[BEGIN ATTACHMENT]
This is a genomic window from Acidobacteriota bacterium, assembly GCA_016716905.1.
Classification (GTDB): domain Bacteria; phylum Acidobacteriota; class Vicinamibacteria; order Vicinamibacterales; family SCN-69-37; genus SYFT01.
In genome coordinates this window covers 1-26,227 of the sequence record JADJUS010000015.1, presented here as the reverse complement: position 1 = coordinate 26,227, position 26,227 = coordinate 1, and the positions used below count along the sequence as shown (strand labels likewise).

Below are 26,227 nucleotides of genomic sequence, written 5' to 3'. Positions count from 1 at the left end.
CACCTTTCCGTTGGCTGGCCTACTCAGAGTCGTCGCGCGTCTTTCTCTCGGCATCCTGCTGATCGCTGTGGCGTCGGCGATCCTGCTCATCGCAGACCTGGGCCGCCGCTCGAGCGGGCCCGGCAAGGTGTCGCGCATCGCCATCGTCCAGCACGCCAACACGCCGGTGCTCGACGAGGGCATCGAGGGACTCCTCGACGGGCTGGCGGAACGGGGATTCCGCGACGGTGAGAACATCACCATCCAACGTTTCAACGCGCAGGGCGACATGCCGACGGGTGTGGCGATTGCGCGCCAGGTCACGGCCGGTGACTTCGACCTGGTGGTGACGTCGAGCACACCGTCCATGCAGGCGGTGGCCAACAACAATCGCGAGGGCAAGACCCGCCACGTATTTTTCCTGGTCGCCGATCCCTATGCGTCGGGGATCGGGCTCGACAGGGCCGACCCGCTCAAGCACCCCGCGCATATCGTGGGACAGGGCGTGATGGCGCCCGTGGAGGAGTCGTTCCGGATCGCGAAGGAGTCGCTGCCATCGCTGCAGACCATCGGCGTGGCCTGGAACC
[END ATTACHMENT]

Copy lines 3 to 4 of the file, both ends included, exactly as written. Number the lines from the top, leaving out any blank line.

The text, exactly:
In genome coordinates this window covers 1-26,227 of the sequence record JADJUS010000015.1, presented here as the reverse complement: position 1 = coordinate 26,227, position 26,227 = coordinate 1, and the positions used below count along the sequence as shown (strand labels likewise).

Below are 26,227 nucleotides of genomic sequence, written 5' to 3'. Positions count from 1 at the left end.